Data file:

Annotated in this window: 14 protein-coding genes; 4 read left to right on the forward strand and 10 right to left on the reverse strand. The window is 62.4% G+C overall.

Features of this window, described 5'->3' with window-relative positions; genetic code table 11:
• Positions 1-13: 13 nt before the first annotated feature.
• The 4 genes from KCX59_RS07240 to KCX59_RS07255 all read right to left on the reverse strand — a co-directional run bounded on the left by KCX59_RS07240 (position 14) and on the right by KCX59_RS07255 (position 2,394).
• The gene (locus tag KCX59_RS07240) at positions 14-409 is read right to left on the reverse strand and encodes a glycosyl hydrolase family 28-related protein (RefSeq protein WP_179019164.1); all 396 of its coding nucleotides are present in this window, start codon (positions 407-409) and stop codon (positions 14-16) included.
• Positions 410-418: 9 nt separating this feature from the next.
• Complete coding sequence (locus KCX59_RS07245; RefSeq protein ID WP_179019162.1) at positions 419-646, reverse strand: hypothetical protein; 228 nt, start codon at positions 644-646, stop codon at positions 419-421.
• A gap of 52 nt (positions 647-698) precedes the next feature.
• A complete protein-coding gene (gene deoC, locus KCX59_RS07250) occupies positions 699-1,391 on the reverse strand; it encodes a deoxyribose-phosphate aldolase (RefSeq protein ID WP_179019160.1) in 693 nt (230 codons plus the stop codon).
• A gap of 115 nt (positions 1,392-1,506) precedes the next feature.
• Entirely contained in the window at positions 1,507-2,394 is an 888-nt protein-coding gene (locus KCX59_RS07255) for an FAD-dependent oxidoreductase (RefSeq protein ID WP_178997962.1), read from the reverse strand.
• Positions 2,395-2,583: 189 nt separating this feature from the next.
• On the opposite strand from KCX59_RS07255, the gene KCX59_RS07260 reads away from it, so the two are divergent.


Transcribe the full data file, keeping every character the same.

Annotated in this window: 14 protein-coding genes; 4 read left to right on the forward strand and 10 right to left on the reverse strand. The window is 62.4% G+C overall.

Features of this window, described 5'->3' with window-relative positions; genetic code table 11:
• Positions 1-13: 13 nt before the first annotated feature.
• The 4 genes from KCX59_RS07240 to KCX59_RS07255 all read right to left on the reverse strand — a co-directional run bounded on the left by KCX59_RS07240 (position 14) and on the right by KCX59_RS07255 (position 2,394).
• The gene (locus tag KCX59_RS07240) at positions 14-409 is read right to left on the reverse strand and encodes a glycosyl hydrolase family 28-related protein (RefSeq protein WP_179019164.1); all 396 of its coding nucleotides are present in this window, start codon (positions 407-409) and stop codon (positions 14-16) included.
• Positions 410-418: 9 nt separating this feature from the next.
• Complete coding sequence (locus KCX59_RS07245; RefSeq protein ID WP_179019162.1) at positions 419-646, reverse strand: hypothetical protein; 228 nt, start codon at positions 644-646, stop codon at positions 419-421.
• A gap of 52 nt (positions 647-698) precedes the next feature.
• A complete protein-coding gene (gene deoC, locus KCX59_RS07250) occupies positions 699-1,391 on the reverse strand; it encodes a deoxyribose-phosphate aldolase (RefSeq protein ID WP_179019160.1) in 693 nt (230 codons plus the stop codon).
• A gap of 115 nt (positions 1,392-1,506) precedes the next feature.
• Entirely contained in the window at positions 1,507-2,394 is an 888-nt protein-coding gene (locus KCX59_RS07255) for an FAD-dependent oxidoreductase (RefSeq protein ID WP_178997962.1), read from the reverse strand.
• Positions 2,395-2,583: 189 nt separating this feature from the next.
• On the opposite strand from KCX59_RS07255, the gene KCX59_RS07260 reads away from it, so the two are divergent.